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How To Break Up With Your Financial Advisor

If there is one thing online dating has taught us, though it may make it easier to start a relationship, breaking up is still hard to do!

We encounter it often. Clients go through The Stash Plan™ process and want to work with us going forward except they are afraid to break it off with their old advisor for fear of upsetting them. So how do you break up with your current financial advisor in a few quick and painless steps? Here's what we recommend:

1. Remember, it's a business relationship

If you don’t have a specific advisor where your accounts are currently held (like at a Betterment or Merrill Edge), you don’t need to do anything. If you do have a specific person you’ve been working with, it’s natural to feel awkward. However, your current advisor is used to clients leaving for a multitude of reasons. They will be less offended by it than you think. So don’t stress too much. It’s common and doesn’t mean you don’t like them as a person. You just picked a business relationship that better suited your needs.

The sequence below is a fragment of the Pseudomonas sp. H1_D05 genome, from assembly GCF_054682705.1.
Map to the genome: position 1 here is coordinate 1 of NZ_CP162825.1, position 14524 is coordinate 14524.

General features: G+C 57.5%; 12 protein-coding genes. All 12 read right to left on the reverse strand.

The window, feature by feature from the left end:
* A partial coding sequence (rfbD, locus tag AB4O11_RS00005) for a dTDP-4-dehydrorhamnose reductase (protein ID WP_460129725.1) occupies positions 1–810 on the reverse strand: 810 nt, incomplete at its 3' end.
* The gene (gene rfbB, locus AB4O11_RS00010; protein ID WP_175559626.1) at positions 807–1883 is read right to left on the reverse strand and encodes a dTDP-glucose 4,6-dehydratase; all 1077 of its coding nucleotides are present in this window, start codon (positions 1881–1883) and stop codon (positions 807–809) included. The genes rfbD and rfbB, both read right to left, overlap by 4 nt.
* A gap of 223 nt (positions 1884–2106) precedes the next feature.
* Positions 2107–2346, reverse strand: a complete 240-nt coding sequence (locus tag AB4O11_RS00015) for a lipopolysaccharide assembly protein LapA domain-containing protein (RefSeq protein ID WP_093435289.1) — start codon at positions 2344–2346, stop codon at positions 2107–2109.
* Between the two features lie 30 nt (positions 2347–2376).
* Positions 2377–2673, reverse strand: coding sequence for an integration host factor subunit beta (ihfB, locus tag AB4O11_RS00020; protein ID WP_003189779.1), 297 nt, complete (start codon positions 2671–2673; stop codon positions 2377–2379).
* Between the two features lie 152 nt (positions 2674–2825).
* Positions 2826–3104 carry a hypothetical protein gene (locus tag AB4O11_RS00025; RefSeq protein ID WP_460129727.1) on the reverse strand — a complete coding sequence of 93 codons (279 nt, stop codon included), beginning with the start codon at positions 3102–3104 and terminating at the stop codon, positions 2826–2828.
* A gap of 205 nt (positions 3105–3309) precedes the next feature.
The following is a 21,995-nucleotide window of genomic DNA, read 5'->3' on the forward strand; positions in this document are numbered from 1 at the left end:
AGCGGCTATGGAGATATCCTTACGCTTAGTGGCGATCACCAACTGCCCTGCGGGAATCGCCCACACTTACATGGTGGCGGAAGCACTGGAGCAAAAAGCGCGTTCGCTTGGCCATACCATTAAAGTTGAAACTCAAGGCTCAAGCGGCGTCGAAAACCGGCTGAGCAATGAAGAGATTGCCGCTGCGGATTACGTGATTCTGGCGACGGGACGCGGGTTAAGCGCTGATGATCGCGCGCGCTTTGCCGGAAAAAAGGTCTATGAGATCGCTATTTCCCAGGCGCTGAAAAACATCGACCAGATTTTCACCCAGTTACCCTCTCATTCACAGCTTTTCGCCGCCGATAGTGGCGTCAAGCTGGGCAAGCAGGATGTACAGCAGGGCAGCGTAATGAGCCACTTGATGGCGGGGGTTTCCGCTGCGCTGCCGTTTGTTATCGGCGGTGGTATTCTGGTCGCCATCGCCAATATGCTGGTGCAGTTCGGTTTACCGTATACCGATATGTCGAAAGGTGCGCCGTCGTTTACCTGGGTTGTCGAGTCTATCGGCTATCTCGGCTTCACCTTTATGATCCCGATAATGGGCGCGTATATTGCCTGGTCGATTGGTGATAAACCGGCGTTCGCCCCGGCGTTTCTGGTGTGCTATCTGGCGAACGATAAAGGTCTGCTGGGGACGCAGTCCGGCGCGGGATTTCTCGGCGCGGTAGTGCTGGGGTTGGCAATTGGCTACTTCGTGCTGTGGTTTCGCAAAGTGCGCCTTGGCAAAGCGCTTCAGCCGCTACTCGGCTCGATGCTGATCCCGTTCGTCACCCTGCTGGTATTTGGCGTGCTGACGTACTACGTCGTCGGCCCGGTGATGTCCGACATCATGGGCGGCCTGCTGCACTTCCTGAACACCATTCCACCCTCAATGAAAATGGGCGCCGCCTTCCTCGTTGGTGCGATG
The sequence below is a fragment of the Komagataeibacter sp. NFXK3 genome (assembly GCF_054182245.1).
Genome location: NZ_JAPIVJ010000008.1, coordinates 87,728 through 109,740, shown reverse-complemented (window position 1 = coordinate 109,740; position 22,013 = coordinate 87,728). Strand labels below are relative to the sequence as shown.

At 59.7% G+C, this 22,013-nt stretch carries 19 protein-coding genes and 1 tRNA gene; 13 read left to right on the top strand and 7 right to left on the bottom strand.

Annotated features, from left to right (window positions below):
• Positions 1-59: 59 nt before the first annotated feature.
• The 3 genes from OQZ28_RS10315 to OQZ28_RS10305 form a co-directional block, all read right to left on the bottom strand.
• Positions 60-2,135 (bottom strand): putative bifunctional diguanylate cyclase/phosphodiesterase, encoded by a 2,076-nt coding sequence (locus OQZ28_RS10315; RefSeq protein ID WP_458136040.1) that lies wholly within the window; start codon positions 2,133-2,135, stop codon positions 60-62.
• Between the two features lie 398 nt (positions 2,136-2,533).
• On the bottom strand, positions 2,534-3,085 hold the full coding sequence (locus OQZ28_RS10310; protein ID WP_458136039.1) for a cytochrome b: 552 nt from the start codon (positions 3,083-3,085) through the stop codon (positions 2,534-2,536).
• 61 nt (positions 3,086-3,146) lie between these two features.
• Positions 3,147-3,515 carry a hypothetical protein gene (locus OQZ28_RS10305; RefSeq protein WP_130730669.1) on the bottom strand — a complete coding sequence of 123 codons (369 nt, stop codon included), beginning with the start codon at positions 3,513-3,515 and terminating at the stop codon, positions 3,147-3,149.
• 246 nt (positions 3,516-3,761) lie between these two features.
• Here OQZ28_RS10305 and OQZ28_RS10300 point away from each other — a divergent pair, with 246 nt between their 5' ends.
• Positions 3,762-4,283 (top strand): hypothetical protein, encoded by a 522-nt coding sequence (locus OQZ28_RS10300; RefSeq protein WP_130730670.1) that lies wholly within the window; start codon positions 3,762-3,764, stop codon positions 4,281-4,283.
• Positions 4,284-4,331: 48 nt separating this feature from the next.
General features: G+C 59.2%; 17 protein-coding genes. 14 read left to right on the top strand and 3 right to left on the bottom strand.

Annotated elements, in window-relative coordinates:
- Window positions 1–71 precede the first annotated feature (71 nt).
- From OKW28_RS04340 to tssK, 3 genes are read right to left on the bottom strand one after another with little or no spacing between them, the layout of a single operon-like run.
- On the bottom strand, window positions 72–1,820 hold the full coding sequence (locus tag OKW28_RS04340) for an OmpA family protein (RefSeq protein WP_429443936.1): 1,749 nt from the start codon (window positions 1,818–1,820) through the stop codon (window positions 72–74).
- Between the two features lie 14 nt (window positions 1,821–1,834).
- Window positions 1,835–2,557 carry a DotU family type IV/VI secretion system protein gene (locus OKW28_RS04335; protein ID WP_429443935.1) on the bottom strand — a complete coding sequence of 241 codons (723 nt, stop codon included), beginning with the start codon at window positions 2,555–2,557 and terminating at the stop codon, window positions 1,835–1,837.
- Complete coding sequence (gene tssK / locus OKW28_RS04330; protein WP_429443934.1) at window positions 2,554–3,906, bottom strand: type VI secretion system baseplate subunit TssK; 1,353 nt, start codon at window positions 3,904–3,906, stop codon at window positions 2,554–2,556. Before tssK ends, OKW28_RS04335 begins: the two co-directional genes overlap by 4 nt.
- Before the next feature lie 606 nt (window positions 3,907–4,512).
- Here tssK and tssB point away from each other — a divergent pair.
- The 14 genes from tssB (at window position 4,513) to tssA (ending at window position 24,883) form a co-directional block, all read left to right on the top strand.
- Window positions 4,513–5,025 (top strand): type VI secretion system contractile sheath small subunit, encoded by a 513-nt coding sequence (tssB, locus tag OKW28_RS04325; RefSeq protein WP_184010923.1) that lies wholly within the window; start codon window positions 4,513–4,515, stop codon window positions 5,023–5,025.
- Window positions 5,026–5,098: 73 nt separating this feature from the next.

2. it's not you, it's me

Be nice. You can either call or email your Financial Advisor – but let them know you are going to be moving your accounts. Your new advisors will actually do all the work in moving the accounts for you, but it’s nice to give the old advisor a head's up. A simple email like this would work great...

            "Hi (Advisors Name) I want to thank you and express my appreciation for all your help over the past few years with my investment accounts. At this time, I’ve decided though to move my accounts to another institution that I feel is a better fit for me going forward. I wanted to notify you as you should be receiving the transfer requests shortly."

3. trust your gut

That’s it…Like ripping off a Band-Aid, just do it quickly. Your new advisor will notify your old firm of your intent to transfer the accounts and they will automatically be moved to the new firm. All your interactions at this point forward will be with your new advisor. Remember, it’s your money and you need to do what’s right for you. Like a bad relationship, staying in it because you want to avoid the breakup can only make things worse.